Since the ICC allows the Prosecutor to accept the offer of free personnel to assist in the work of the ICC, we can expect well-funded feminist NGOs and others with their own agenda, to play a major role in the ICC.

Moreover, the ICC is to be a "victims" court, with victims assisting every step of the way of the trial, through representation by counsel, cross examination of witnesses and the presentation of evidence. Also, contrary to our concept of a fair and reasonable trial, the accused may not necessarily know who is his accuser, or have the right to cross examine him - standard requirements for all justice systems in democratic countries.

The ICC also has extraordinary jurisdiction, even in countries that have refused to sign on to the ICC. The ICC claims jurisdiction over a non-signatory state and its citizens if one of its nationals commits an offence in a country that has ratified the ICC, (think US peacekeepers) and also in a non-ratifying country should a national of a ratifying country commit an offence there. This is a direct infringement on the national sovereignty of nations.

Of particular concern to Canadians is the fact that Bill C-19 requires the Canadian government to give full cooperation to any ICC investigations carried out here. This includes the seizure of assets of the accused, conducting searches and seizures of evidence, locating and protecting witnesses, and, of course, immediately arresting and surrendering persons accused of crimes to the ICC. Under Section 48, no Canadian can claim immunity or protection from arrest or extradition to the ICC by reason of any Canadian law. On the other hand, the ICC investigators, while operating in Canada, will be provided with full diplomatic immunity, which will continue even after they cease to be officials of the ICC.

Bill C-19 also provides that these crimes prosecuted by the ICC will, henceforth, also be crimes in Canada as well. That is, Bill C-19 has created a whole new category of offenses in the country. We can reasonably expect that our judicially activist courts will be happy to interpret and explain these new offenses to us over the next few years, according to their own philosophical and ideological assumptions.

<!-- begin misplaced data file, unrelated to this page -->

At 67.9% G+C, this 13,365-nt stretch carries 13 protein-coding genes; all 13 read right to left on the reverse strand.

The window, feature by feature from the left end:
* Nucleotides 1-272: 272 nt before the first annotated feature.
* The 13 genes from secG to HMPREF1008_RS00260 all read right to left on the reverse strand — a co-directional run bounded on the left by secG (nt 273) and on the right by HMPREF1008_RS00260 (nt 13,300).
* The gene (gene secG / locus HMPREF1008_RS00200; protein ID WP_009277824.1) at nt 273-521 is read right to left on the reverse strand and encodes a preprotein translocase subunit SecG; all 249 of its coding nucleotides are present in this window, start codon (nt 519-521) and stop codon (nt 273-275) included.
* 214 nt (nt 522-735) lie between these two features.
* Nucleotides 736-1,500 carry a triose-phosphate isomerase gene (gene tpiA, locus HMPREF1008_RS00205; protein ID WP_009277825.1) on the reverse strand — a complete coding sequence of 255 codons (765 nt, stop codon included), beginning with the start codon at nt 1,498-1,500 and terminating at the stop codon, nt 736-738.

Canadians, under the direction of the Minister of Foreign Affairs, Lloyd Axworthy, played a leading role in the establishment of this controversial court. Moreover, Bill C-19 was steam- rolled through Parliament after only a few hours of debate and with few MPs or Senators having read the bill, let alone having understood it. Mr. Axworthy, supported by the all-powerful Prime Ministerís Office, insisted that this bill be passed in haste so that it could serve as a model for other countries to follow.

Mr. Axworthy appears to have been so caught up with his vision of the international laurels he expects to receive for Canadaís leadership role in the establishment of the ICC that he has blinded himself to the "little" issues of Canadian national sovereignty, the manipulation and power of this court world-wide, as well as the negative implications and alarming loss of rights for Canadian citizens.